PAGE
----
“All of a sudden three men came in wrapped in shawls—and then they pulled them off and we could see their guns and grenades,” said an Afghan man who witnessed one part of the attack on an adjacent shopping center. “They told us to get out, and then they went to the roof and started firing.”

The Taliban claimed responsibility for the attack. Reached by telephone, a spokesman said the group had sent 20 suicide bombers for the operation. This was an exaggeration.

“Some of our suicide bombers have blown themselves up, bringing heavy casualties to government officials,” said Zabihullah Mujahid, a spokesman for the Taliban.

Civilians were caught up, too. At the height of it, women and men, some of them clutching babies, ran down the streets, some bleeding, some moaning and crying. Even a stray dog, frightened by the blast of one of the bombs, dashed wildly down the street.

A second Taliban representative, also reached by phone, said the attack was intended to answer American and Afghan proposals to “reconcile” with and “reintegrate” Taliban fighters into mainstream society. The plan is part of the American-backed campaign to turn the tide of the war, and will be showcased later this month at an international conference in London.

“We are ready to fight, and we have the strength to fight, and nobody from the Taliban side is ready to make any kind of deal,” Mr. Mujahid, the Taliban spokesman, said. “The world community and the international forces are trying to buy the Taliban, and that is why we are showing that we are not for sale.”

The assault was the latest in a series of audacious operations meant to shatter the calm of the Afghan capital. The Taliban is a mostly rural phenomenon in a mostly rural country; the overwhelming majority of American troops are deployed in small outposts in the countryside. On most days, the war does not reach the urban centers.

But increasingly the Taliban are bringing the fight into the cities. In October, militants wearing suicide belts attacked a United Nations guest house in Kabul and killed eight people, including five of the organization’s workers. In December, a suicide car bomber struck the Heetal Hotel, killing eight people and wounding 48.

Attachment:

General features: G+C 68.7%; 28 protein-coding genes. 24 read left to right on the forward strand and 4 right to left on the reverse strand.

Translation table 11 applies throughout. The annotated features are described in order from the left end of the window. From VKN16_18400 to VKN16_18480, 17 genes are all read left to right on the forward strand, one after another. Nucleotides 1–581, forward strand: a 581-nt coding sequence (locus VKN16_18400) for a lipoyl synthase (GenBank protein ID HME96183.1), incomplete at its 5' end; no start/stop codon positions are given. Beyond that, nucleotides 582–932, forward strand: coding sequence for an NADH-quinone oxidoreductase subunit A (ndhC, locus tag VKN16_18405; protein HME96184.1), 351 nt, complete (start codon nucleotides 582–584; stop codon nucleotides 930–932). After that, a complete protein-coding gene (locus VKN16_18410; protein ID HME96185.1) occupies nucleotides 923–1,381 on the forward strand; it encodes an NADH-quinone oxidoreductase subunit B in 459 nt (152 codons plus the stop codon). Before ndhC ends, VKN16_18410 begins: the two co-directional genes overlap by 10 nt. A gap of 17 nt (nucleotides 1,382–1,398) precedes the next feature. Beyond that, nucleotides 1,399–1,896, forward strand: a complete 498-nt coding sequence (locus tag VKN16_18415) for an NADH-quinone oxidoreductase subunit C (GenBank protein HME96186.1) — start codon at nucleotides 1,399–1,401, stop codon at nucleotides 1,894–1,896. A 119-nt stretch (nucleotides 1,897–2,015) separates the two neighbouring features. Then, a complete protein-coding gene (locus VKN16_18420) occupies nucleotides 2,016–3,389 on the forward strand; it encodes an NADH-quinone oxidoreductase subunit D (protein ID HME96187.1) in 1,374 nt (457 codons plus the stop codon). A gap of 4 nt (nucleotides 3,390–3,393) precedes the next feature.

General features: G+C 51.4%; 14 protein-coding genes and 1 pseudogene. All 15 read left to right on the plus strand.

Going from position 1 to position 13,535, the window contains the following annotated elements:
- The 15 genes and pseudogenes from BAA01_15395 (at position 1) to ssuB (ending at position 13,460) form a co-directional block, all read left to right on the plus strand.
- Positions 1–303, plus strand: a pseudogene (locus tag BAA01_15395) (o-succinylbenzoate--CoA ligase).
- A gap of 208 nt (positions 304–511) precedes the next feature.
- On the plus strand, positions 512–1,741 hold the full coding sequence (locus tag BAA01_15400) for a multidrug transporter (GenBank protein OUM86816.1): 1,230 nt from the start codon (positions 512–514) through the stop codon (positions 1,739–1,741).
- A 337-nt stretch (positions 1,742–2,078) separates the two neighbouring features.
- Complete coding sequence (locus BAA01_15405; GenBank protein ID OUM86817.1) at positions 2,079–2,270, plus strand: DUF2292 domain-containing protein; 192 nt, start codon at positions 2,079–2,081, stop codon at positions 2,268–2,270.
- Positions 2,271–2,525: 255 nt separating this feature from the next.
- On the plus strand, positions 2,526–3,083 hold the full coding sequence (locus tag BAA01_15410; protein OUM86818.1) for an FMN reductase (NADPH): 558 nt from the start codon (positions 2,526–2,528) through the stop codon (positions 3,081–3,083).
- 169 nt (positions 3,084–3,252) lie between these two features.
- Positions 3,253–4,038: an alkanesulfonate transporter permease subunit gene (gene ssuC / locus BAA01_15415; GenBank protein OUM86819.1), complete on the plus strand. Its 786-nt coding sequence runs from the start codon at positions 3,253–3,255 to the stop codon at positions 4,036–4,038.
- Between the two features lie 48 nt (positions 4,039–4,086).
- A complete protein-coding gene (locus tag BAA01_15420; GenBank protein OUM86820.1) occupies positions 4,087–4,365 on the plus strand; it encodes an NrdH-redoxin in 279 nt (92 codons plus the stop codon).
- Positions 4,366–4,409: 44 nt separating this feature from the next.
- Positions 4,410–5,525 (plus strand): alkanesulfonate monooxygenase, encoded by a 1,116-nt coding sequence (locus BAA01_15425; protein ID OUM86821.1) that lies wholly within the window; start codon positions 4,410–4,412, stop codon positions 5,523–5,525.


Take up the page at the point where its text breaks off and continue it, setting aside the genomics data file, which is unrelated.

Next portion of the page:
The prototype of Monday’s operation was the assault on the Ministry of Justice, which a team of guerrillas, including suicide bombers, stormed last February. The militants killed the guards, got inside and stalked the halls for victims. At least 10 people died, not including the militants, whose bodies the police dumped unceremoniously in the streets.

Monday’s attack began at 9:30 a.m., when the streets of downtown Kabul were jammed with traffic. A man wearing a suicide belt approached the gates of the Central Bank of Afghanistan, which regulates the flow of currency in the country, and tried to push past the guards. The guards shot him, but not before the bomber managed to detonate his payload. He exploded in the street.

Simultaneously, a group of guerrillas rushed the Faroshga market, a five-story shopping mall next door. They expelled the shoppers and shopkeepers and ran to the higher floors to begin shooting, possibly to cover the advance of the bomber. Other groups of fighters slipped into the Ministry of Justice and the Ariana cinema house, the police said, but a survey of both sites revealed no evidence of that.

Some witnesses said a second suicide bomber struck outside the Faroshga market, but, if that was the case then he vanished without a trace.

Within minutes, hundreds of Afghan commandos, soldiers and police surrounded Pashtunistan Square and attacked. Some of the Afghan fighters were part of specially formed antiterrorism squads. Monday’s gun battle was notable for the absence of American soldiers. A small group of special forces fighters from New Zealand were the only Western soldiers on the scene.

One group of Afghan commandos said they had come right from a training class.

“We were going through drills when we got the word,” said Bawahuddin, a young member of an antiterrorism squad, standing behind a wall as he prepared to move in. Bawahuddin flashed a thumbs up sign. “We’re ready — we’re ready.”

And then his unit got the word — “Go now, go now!” — and the men began to move. And Bawahuddin’s eyes flashed with fear.

“Either we are going to kill them, or they are going to kill us,” said Saifullah Serhabi, a commando on the edge of the fight.

Bullets flew in every direction, thousands of them. The militants, holed up at the roof of the market, fired and fought as their building exploded and burned. A blast sounded, and then another — possibly the shock waves of exploding bombers. But in the chaos, no one seemed to know.

With the battle raging, a huge shock wave rippled from another part of town — the suicide car bomber. His van, complete with a siren and light, was marked “Maiwand Hospital” on its sides and front, so the police let it through. It exploded in Malik Asgar Square, blasting a crater in the street and shaking the ground for a mile.

Afterward, the remains of the ambulance lay in the road, its twisted shards still smoking. Police pulled out the pieces of a man— dark skinned and heavy set. An Arab, they said. But no one seemed to know for sure.

Sangar Rahimi, Alissa J. Rubin, Abdul Waheed Wafa and Rod Nordland contributed reporting from Kabul, and Taimoor Shah from Kandahar, Afghanistan.

By DEXTER FILKINS
Published: January 18, 2010

Source: The New York Times